Word of Warning- if you have any friends, relatives or acquaintances in New England, do not call them between 8 pm and 11 pm this evening.

They will be otherwise engaged.

Tonight, with their backs to the Wall, our Boston Red Sox try to prove that you can survive in the playoffs while having only one pitcher in your starting rotation who's able to make it through the 5th inning. His name is Josh Beckett, and he starts Game 5 tonight, so we're fairly confident of at least short-term satisfaction. If we lose, that's it for 2007.

So, best of luck to all our fellow-baseball fans in Cleveland, may your team play well tonight, but not quite as well as the Red Sox. Whatever else happens, it looks to be a good game. And keep The Faith fellow BoSoxlers, we're not through yet by a long shot.

OK, get the beer, pizza and chips ready, unplug the phone and close the shutters. I'll see you all on the Other Side.

Monday, October 15, 2007

Make Mine Hot, Hot, Hot-

Mike was writing about his chili yesterday. I love hot peppers and I love chili, and his post reminded me of this story which I found several years ago and have posted once before, but back 'afore most of you were dropping by-


Includes notes from an inexperienced chili tester named FRANK, who was visiting Texas from the East Coast. Frank notes: "Recently, I was honored to be selected as a judge at a chili cook-off. The original person called in sick at the last moment and I happened to be standing there at the judge's table asking directions to the beer wagon, when the call came. I was assured by the other two judges (Native Texans) that the chili wouldn't be all that spicy, and besides, they told me I could have free beer during the tasting - So I accepted."

Here are the scorecards from the event:


JUDGE ONE: A little too heavy on tomato. Amusing kick.

JUDGE TWO: Nice, smooth tomato flavor. Very mild.

FRANK: Holy shit, what the hell is this stuff? You could use it to remove dried paint from your driveway. Took me two beers to put the flames out. I hope that's the worst one. These Texans are crazy.


JUDGE ONE: Smokey, with a hint of pork. Slight Jalapeno tang.

JUDGE TWO: Exciting BBQ flavor, needs more peppers to be taken seriously.

FRANK: Keep this out of the reach of children. I'm not sure what I am supposed to taste besides pain. I had to wave off two people who wanted to give me the Heimlich maneuver. They had to rush in more beer when they saw the look on my face.


JUDGE ONE: Excellent firehouse chili! Great kick. Needs more beans.

JUDGE TWO: A bean less chili, a bit salty, good use of peppers.

FRANK: Call the EPA, I've located a uranium spill. My nose feels like I have been snorting Drano. Everyone knows the routine by now- get me more beer before I ignite. Barmaid pounded me on the back; now my back bone is in the front part of my chest. I'm getting shit-faced from all the beer.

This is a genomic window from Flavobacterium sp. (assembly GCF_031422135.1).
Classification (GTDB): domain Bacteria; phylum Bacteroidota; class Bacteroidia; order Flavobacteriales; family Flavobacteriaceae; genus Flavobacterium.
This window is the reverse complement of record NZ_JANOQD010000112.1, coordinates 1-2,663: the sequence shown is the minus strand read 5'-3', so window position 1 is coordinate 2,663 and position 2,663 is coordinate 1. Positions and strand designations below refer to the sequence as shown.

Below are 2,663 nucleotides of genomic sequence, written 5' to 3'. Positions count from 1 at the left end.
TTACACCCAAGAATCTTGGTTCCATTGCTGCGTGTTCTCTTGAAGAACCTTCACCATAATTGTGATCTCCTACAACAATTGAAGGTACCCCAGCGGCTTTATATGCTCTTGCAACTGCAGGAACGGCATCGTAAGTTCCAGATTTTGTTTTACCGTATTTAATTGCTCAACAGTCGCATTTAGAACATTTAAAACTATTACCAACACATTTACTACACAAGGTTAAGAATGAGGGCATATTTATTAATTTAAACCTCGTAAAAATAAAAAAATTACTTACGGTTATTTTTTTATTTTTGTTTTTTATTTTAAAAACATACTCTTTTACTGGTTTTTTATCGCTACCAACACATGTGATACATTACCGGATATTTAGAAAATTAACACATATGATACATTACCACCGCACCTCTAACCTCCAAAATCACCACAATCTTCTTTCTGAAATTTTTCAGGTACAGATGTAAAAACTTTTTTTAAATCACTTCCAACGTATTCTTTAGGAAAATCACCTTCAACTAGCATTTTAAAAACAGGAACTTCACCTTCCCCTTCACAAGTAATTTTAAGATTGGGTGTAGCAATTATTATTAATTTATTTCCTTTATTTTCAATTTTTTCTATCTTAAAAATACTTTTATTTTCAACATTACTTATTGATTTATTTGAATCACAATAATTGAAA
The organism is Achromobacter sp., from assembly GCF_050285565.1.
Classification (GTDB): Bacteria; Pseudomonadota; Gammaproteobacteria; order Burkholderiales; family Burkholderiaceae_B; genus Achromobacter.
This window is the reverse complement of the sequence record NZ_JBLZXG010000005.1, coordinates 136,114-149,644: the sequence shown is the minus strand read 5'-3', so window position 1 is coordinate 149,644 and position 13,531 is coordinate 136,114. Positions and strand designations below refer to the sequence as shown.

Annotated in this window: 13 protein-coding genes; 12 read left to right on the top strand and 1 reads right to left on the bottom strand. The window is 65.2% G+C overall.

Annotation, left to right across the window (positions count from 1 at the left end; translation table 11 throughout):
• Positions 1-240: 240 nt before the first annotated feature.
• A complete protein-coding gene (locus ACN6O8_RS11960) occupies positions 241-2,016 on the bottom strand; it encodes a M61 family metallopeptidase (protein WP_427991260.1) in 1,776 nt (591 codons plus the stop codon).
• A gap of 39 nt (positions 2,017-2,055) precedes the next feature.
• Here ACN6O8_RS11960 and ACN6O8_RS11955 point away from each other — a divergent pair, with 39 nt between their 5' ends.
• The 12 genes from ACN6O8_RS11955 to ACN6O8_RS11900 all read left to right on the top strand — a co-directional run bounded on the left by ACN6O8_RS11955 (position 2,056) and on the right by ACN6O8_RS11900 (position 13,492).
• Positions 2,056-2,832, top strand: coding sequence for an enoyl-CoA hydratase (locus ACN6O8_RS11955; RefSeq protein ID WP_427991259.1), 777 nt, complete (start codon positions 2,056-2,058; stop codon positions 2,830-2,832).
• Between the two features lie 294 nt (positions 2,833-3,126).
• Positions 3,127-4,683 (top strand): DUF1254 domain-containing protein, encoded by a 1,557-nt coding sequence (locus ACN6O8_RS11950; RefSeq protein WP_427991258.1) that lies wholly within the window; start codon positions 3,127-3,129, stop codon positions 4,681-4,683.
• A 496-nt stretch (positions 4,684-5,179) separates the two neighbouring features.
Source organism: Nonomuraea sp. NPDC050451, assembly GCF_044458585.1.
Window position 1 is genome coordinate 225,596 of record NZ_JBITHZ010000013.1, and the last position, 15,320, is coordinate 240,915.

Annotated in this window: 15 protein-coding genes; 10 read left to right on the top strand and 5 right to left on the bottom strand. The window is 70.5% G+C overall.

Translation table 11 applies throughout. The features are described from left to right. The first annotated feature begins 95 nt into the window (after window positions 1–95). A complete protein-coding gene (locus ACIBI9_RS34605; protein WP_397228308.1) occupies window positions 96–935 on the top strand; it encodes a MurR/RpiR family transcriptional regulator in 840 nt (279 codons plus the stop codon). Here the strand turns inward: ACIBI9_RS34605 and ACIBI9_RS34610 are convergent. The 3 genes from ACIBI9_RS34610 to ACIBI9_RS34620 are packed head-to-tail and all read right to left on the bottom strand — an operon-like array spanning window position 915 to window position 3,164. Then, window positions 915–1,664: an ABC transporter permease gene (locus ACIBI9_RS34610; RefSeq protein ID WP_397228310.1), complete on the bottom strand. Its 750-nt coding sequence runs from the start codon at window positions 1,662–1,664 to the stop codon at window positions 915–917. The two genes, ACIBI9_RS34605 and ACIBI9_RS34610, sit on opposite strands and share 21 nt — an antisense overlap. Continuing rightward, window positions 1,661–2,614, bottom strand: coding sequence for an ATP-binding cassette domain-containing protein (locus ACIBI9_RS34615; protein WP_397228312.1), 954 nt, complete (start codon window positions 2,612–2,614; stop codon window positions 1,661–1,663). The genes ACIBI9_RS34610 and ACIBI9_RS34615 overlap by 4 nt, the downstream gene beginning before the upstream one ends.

JUDGE ONE: Black bean chili with almost no spice. Disappointing.

JUDGE TWO: Hint of lime in the black beans. Good side dish for fish or other mild foods, not much of a chili.

FRANK: I felt something scraping across my tongue, but was unable to taste it. Is it possible to burn out taste buds?


JUDGE ONE: Meaty, strong chili. Cayenne peppers freshly ground, adding considerable kick. Very Impressive

JUDGE TWO: Chili using shredded beef, could use more tomato. Must admit the cayenne peppers make a strong statement.

FRANK: My ears are ringing, sweat is pouring off my forehead and I can no longer focus my eyes. I farted and four people behind me needed paramedics. The contestant seemed offended when I told her that her chili had given me brain damage; a barmaid saved my tongue from bleeding by pouring beer directly on it from a pitcher. I wonder if I'm burning my lips off? It really pisses me off that the other judges asked me to stop screaming. Screw those rednecks!


JUDGE ONE: Thin yet bold vegetarian variety chili. Good balance of spice and peppers.

JUDGE TWO: The best yet. Aggressive use of peppers, onions, and garlic. Superb!

FRANK: My intestines are now a straight pipe filled with gaseous, sulfuric flames. Can't feel my lips anymore.


JUDGE ONE: A mediocre chili with too much reliance on canned peppers.

JUDGE TWO: Ho Hum, tastes as if the chef literally threw in a can of chili peppers at the last moment. I should take note that I am worried about Judge Number 3, he appears to be in a bit of distress and he is cursing uncontrollably.